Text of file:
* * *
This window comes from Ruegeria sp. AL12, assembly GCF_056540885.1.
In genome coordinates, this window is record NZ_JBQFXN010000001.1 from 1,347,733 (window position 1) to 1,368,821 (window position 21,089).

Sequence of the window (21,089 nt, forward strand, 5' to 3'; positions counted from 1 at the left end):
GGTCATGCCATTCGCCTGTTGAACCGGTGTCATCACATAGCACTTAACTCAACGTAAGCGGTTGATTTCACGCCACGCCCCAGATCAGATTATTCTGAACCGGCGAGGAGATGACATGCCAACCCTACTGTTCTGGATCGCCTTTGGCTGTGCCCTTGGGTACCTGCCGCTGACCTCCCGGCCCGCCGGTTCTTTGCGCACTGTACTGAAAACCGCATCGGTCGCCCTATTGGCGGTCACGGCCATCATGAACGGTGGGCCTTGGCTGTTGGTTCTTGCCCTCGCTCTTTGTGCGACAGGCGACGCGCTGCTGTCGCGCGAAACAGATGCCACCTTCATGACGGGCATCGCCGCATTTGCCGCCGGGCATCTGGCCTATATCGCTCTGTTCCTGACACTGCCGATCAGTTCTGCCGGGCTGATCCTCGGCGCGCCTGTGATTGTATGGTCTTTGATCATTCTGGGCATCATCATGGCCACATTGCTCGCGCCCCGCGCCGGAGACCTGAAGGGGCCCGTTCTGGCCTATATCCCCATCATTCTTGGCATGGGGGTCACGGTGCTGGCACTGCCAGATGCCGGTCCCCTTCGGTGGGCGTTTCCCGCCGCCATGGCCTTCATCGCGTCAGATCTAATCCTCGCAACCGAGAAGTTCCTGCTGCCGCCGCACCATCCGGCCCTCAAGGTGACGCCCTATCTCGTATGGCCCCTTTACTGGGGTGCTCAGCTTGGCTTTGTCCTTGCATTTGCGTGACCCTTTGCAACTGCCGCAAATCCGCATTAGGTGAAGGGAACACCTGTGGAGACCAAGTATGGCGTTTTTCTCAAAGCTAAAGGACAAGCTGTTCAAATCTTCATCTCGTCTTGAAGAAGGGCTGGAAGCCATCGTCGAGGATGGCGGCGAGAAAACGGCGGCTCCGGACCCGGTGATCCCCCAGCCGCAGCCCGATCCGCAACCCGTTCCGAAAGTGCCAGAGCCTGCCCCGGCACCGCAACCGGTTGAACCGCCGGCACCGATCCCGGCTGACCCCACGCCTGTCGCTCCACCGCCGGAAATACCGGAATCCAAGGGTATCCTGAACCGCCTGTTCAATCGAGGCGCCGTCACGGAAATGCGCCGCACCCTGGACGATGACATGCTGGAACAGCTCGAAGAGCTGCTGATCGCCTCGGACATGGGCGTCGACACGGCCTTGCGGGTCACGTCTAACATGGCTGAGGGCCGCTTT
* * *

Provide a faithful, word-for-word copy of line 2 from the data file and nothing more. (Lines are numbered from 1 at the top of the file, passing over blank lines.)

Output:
In genome coordinates, this window is record NZ_JBQFXN010000001.1 from 1,347,733 (window position 1) to 1,368,821 (window position 21,089).